- 14. The Life We Choose – Episode 14
- 15. The Life We Choose – Episode 15
- 16. The Life We Choose – Episode 16
- 17. The Life We Choose – Episode 17
- 18. The Life We Choose – Episode 18
- 19. The Life We Choose – Episode 19
- 20. The Life We Choose – Episode 20
Sarah longed to be alone, to calm the tumble of thoughts and emotions that had begun to fill her waking hours, keeping her awake and staring out into the darkness of the night.
Later, when the men had been fed, the kitchen cleared up, the dishes washed and the fire banked up, Sarah went upstairs to get ready for her evening tryst with Daniel.
She chose her second-best dress of softest blue and brushed her hair up into the butterfly clasp. As an afterthought, she took with her the little shawl in blue which her mother had knitted for her fifteenth birthday.
“It’s a present for a young lady,” she’d told Sarah. “Because a young lady always keeps her shoulders covered.”
Sarah’s eyes misted over as she held the shawl, delicate as a cobweb, to her cheek, hearing again her mother’s gentle voice.
Daniel, for once, was late. The evening breeze had stiffened into a light but cold wind by the time he joined her.
“You look sad, Sarah. Did you think I wasn’t coming? I’m sorry to be late.” His words came out in a rush.
“Look, Daniel. This is why I’m sad.” She held out a russet leaf. “The first autumn leaf. It fluttered down a moment ago. The summer’s nearly over and soon I’ll have to go.”
“Hush, Sarah.” He gathered her into his arms. For a moment, he didn’t speak.
Sarah could feel the beating of his heart.
“Sarah, don’t go. Stay with me. We belong together, you and me.”
He held her away from him for a moment.
“I know, Daniel, but how?” Her voice died away suddenly, lost in tears.
“There’s an empty house in Langrigg and I’ve been to see the colonel. That’s why I’m late. Mary Ellen came wi’ me and put in a good word for me, so the house is mine.”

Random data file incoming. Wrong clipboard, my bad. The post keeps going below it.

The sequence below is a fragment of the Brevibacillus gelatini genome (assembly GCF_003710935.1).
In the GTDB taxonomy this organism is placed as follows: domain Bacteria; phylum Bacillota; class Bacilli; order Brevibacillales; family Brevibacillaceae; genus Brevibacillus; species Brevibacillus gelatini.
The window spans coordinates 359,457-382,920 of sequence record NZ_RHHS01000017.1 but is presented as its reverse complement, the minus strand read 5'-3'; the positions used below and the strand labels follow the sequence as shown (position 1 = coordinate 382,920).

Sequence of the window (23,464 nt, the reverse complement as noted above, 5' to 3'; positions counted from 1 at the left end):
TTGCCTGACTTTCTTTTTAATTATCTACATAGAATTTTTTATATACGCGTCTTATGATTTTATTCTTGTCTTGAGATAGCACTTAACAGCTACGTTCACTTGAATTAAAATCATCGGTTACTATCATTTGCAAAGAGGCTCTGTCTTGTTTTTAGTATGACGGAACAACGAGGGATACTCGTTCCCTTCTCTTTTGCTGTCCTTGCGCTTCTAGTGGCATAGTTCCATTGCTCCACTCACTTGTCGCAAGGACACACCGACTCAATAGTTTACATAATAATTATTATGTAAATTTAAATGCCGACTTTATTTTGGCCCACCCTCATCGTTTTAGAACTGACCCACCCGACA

He took a handkerchief from his pocket and gently wiped away Sarah’s tears. Then, smoothing her hair back, his dark eyes fixed her in their gaze.
“Sarah Ogilvie, will you marry me?”
* * * *
Sarah leaned forward and rested her forehead against the coolness of the window-pane.
Outside in the yard of the Brodies’ farm were the familiar sights and sounds: the lowing of cattle as they were brought in from the fields for milking, the occasional shout of the cattleman, the rumble of the flat cart loaded with milk churns, the clatter of hooves.
She shivered, feeling a sudden chill of apprehension as she glanced at the letter in her hand. The letter that had taken her the length of a day to write. The letter to her father.
She sat down on the bed and read it yet again. Was she right, she reflected, to have offered no explanation, to have simply stated facts in such a cold and abrupt way? Would it have made any difference if she’d tried to explain her feelings to her father?
Almost without thinking, she spoke the words of her letter aloud. She had read and reread it so often that it was burned into her memory.
“Yesterday, I was Sarah Ogilvie. Today, I am Sarah Morrison, because I have married my Daniel. So tomorrow, and for the rest of my life, I will be his wife and will love him and care for him as he will love and care for me. But I will always be Sarah, your daughter, who loves and respects you. It is my dearest wish that, in time to come, you will find it in your heart to give me your blessing.”
Her reflection blurred as she whispered the final words of her letter through tears.
“Your loving daughter, Sarah,” she finished.